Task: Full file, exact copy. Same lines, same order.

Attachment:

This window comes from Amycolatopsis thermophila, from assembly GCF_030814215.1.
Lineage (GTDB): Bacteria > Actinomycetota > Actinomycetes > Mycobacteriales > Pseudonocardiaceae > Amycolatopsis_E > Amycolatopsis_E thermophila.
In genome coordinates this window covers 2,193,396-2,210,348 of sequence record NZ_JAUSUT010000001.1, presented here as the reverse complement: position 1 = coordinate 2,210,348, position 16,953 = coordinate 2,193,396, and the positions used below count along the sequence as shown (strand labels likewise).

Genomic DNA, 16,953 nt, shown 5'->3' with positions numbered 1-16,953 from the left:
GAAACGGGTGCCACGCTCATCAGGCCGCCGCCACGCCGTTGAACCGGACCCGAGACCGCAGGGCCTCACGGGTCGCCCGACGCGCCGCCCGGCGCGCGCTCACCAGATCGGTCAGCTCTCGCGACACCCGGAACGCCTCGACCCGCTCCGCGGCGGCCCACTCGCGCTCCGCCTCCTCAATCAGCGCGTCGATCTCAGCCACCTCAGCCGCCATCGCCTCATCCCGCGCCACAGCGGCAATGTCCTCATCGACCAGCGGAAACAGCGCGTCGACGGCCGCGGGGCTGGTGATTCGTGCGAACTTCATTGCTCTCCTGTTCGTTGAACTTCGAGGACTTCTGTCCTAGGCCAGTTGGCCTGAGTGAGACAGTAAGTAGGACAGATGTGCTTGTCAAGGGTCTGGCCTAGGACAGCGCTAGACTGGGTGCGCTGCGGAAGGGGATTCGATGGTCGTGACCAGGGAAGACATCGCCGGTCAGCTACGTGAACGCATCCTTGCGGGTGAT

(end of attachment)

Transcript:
This window comes from Amycolatopsis thermophila, from assembly GCF_030814215.1.
Lineage (GTDB): Bacteria > Actinomycetota > Actinomycetes > Mycobacteriales > Pseudonocardiaceae > Amycolatopsis_E > Amycolatopsis_E thermophila.
In genome coordinates this window covers 2,193,396-2,210,348 of sequence record NZ_JAUSUT010000001.1, presented here as the reverse complement: position 1 = coordinate 2,210,348, position 16,953 = coordinate 2,193,396, and the positions used below count along the sequence as shown (strand labels likewise).

Genomic DNA, 16,953 nt, shown 5'->3' with positions numbered 1-16,953 from the left:
GAAACGGGTGCCACGCTCATCAGGCCGCCGCCACGCCGTTGAACCGGACCCGAGACCGCAGGGCCTCACGGGTCGCCCGACGCGCCGCCCGGCGCGCGCTCACCAGATCGGTCAGCTCTCGCGACACCCGGAACGCCTCGACCCGCTCCGCGGCGGCCCACTCGCGCTCCGCCTCCTCAATCAGCGCGTCGATCTCAGCCACCTCAGCCGCCATCGCCTCATCCCGCGCCACAGCGGCAATGTCCTCATCGACCAGCGGAAACAGCGCGTCGACGGCCGCGGGGCTGGTGATTCGTGCGAACTTCATTGCTCTCCTGTTCGTTGAACTTCGAGGACTTCTGTCCTAGGCCAGTTGGCCTGAGTGAGACAGTAAGTAGGACAGATGTGCTTGTCAAGGGTCTGGCCTAGGACAGCGCTAGACTGGGTGCGCTGCGGAAGGGGATTCGATGGTCGTGACCAGGGAAGACATCGCCGGTCAGCTACGTGAACGCATCCTTGCGGGTGAT